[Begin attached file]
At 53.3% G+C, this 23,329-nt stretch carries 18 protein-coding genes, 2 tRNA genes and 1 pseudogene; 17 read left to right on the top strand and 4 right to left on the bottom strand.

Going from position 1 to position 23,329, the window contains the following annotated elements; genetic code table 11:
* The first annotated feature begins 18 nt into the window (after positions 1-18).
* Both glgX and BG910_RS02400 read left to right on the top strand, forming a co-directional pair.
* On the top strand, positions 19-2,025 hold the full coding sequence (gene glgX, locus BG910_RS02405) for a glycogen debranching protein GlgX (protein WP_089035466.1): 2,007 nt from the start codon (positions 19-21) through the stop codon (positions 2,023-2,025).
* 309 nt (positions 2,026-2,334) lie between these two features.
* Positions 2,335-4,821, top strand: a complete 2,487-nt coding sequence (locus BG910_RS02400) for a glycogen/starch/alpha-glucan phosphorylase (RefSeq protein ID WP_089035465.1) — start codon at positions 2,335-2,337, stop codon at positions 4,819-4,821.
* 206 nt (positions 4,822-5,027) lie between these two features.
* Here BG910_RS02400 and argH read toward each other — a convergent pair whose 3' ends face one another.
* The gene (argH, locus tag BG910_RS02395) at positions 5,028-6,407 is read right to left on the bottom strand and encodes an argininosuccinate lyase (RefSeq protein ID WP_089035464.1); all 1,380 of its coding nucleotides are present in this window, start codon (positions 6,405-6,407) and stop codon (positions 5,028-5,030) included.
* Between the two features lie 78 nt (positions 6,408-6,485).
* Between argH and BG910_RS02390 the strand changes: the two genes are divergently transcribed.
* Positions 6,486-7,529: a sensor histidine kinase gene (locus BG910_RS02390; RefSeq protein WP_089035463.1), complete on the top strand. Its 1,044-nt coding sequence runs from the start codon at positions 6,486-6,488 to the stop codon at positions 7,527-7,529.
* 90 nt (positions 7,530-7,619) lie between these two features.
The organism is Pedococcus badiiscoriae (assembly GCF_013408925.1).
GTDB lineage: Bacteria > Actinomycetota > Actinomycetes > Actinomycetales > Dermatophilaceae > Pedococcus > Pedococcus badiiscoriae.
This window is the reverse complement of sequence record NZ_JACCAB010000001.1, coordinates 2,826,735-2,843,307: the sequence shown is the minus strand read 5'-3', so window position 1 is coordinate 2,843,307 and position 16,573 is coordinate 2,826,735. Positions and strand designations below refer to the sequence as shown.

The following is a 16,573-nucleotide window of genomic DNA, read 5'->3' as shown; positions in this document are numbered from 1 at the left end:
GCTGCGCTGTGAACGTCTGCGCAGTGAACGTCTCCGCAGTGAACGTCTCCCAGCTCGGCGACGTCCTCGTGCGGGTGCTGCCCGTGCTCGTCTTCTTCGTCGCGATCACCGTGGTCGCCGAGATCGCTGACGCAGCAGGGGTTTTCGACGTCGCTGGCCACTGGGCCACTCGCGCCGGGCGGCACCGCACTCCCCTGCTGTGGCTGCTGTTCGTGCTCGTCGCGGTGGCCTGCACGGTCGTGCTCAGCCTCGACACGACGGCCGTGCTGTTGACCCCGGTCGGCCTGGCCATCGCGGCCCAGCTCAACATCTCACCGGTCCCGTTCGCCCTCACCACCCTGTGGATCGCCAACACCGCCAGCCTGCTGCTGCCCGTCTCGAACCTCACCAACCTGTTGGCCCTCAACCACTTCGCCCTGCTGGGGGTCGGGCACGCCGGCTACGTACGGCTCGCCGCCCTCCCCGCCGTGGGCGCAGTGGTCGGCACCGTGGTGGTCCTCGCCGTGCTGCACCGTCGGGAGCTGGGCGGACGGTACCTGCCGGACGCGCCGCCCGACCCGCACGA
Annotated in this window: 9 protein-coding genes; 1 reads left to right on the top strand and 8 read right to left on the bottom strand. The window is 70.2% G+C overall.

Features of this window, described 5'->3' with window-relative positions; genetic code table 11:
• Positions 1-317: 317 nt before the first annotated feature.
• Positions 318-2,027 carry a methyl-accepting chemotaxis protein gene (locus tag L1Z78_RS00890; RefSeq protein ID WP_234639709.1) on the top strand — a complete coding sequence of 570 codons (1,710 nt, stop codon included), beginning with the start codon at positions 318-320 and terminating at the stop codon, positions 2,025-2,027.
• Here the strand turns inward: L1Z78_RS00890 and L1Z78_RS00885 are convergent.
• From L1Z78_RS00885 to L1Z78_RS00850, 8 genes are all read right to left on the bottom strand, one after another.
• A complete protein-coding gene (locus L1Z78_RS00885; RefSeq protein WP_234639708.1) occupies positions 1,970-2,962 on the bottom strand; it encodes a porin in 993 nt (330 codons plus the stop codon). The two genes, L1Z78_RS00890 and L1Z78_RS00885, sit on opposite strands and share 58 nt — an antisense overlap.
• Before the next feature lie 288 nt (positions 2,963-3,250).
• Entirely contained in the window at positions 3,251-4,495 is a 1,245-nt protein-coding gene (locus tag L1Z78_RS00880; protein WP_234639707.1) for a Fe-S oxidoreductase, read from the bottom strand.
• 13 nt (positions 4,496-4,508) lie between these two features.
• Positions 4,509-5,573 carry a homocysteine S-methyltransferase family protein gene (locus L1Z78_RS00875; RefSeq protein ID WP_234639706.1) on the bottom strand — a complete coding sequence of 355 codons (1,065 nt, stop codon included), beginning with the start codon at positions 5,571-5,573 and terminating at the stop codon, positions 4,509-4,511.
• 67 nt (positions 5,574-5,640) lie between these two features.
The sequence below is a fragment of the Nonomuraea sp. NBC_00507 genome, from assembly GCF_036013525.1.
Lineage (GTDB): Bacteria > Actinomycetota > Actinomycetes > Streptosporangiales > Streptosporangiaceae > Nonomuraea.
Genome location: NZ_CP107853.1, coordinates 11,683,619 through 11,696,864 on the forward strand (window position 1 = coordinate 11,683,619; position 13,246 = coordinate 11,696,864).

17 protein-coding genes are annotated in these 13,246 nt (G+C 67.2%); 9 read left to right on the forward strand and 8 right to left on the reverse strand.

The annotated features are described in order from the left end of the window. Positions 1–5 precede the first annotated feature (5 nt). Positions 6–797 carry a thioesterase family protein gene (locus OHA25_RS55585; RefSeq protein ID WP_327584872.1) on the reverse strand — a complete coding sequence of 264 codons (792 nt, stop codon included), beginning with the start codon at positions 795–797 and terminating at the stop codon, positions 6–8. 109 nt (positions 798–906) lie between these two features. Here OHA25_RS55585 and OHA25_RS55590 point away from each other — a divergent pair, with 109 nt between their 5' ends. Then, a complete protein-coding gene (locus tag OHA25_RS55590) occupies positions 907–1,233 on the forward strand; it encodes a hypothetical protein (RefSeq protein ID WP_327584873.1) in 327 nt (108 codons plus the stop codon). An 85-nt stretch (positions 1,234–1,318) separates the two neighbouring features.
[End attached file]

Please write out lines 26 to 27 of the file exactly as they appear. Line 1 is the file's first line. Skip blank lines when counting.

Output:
• A complete protein-coding gene (locus L1Z78_RS00885; RefSeq protein WP_234639708.1) occupies positions 1,970-2,962 on the bottom strand; it encodes a porin in 993 nt (330 codons plus the stop codon). The two genes, L1Z78_RS00890 and L1Z78_RS00885, sit on opposite strands and share 58 nt — an antisense overlap.
• Before the next feature lie 288 nt (positions 2,963-3,250).